Changes to the Building Energy Efficiency Act

by Energy Action | Apr 09, 2015
Amendments to the Building Energy Efficiency Act 2010 (Cth), designed to reduce the regulatory burden on building owners and landlords and facilitate the removal of the requirement to provide a certificate in certain circumstances will become operational on 1 July 2015.

Amendments to the Building Energy Efficiency Act 2010 (Cth), designed to reduce the regulatory burden on building owners and landlords and facilitate the removal of the requirement to provide a certificate in certain circumstances will become operational on 1 July 2015.

The Building Energy Efficiency Disclosure Act (Cth) (BEED Act) came into operation 1 November 2010 and required energy efficiency information in the form of a Building Energy Efficiency Certificate (BEEC) to be provided when commercial office space of 2,000 square metres or more is offered for sale or lease. Heavy financial penalties apply for non-compliance.

The intent of the BEED Act was to improve the energy efficiency of Australia’s large office buildings by ensuring prospective buyers and tenants are able to take credible, comparable energy efficiency information into account in their market decisions.

Under the current legislative framework, when an owner or a lessor receives an unsolicited offer they are required to obtain a BEEC before engaging in any negotiations. As the party who has made an unsolicited offer has already made a market decision, energy efficiency information disclosed through a BEEC may not necessarily have a meaningful influence on that decision.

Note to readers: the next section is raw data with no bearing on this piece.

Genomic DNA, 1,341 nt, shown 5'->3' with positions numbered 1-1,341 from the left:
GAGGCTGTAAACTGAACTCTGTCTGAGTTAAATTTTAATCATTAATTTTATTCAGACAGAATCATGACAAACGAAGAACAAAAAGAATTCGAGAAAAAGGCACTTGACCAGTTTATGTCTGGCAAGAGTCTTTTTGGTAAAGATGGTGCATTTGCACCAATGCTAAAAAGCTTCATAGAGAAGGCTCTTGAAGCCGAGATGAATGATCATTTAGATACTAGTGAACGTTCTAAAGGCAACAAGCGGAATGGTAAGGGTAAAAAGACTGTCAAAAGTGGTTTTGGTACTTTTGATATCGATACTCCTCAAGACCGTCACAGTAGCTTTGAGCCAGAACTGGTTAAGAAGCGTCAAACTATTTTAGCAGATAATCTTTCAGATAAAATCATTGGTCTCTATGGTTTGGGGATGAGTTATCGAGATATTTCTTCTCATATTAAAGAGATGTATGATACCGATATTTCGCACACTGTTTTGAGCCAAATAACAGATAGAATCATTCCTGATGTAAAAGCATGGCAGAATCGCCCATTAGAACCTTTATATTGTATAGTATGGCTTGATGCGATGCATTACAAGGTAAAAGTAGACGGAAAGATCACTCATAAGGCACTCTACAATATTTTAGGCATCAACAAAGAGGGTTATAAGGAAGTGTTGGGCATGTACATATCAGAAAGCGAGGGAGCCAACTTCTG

One of the main changes brought about by the Amendments to the BEED Act and associated Regulation (the Building Energy Efficiency Disclosure Amendment Act 2015 (Cth)) is to create a new category of exemption from the disclosure obligation which would be available in the event of a genuine unsolicited offer being received by an owner or lessor when there is no current BEEC in place.

Other important changes the Amendment brings in are:

  • A building owner or landlord can now apply for a Certificate with a ‘start date’ later than the ‘issue date’ so that the new Certificate can be issued in advance of the expiry of the current Certificate;
  • Transactions between wholly-owned subsidiaries will be excluded from the Disclosure Obligations;
  • If a valid exemption from Disclosure Obligations already exists for a building, a new building owner or landlord will no longer be required to reapply or pay the application fee for a fresh exemption;
  • The current requirement for six pages of energy efficiency guidance text to be included on the certificate will be removed. Instead, information about improving energy efficiency for office buildings will be available online.

Changes will also be made to the registry, assessment and audit processes under the Act.

It remains to be seen whether the new exemptions and more flexible certification processes will have any repercussions for energy efficiency across Australian office buildings.

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